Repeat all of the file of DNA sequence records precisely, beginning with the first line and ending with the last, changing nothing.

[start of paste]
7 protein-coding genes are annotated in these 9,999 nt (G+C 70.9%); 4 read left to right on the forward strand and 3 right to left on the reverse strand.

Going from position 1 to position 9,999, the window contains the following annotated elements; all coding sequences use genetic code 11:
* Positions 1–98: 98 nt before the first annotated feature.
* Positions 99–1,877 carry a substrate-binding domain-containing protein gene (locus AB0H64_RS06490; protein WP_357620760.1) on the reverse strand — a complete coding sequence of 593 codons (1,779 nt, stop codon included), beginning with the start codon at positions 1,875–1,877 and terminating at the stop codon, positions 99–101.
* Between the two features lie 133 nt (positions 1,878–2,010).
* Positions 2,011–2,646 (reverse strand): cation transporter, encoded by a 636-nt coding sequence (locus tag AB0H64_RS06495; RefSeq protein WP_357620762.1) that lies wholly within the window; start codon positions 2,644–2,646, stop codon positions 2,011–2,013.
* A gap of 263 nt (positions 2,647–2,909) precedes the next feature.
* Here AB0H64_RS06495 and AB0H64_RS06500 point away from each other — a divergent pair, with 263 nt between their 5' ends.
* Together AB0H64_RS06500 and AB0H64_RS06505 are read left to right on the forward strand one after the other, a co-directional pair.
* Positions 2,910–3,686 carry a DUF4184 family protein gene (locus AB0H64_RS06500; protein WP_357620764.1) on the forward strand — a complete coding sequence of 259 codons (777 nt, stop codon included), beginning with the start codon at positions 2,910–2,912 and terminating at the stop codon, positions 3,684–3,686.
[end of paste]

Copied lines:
7 protein-coding genes are annotated in these 9,999 nt (G+C 70.9%); 4 read left to right on the forward strand and 3 right to left on the reverse strand.

Going from position 1 to position 9,999, the window contains the following annotated elements; all coding sequences use genetic code 11:
* Positions 1–98: 98 nt before the first annotated feature.
* Positions 99–1,877 carry a substrate-binding domain-containing protein gene (locus AB0H64_RS06490; protein WP_357620760.1) on the reverse strand — a complete coding sequence of 593 codons (1,779 nt, stop codon included), beginning with the start codon at positions 1,875–1,877 and terminating at the stop codon, positions 99–101.
* Between the two features lie 133 nt (positions 1,878–2,010).
* Positions 2,011–2,646 (reverse strand): cation transporter, encoded by a 636-nt coding sequence (locus tag AB0H64_RS06495; RefSeq protein WP_357620762.1) that lies wholly within the window; start codon positions 2,644–2,646, stop codon positions 2,011–2,013.
* A gap of 263 nt (positions 2,647–2,909) precedes the next feature.
* Here AB0H64_RS06495 and AB0H64_RS06500 point away from each other — a divergent pair, with 263 nt between their 5' ends.
* Together AB0H64_RS06500 and AB0H64_RS06505 are read left to right on the forward strand one after the other, a co-directional pair.
* Positions 2,910–3,686 carry a DUF4184 family protein gene (locus AB0H64_RS06500; protein WP_357620764.1) on the forward strand — a complete coding sequence of 259 codons (777 nt, stop codon included), beginning with the start codon at positions 2,910–2,912 and terminating at the stop codon, positions 3,684–3,686.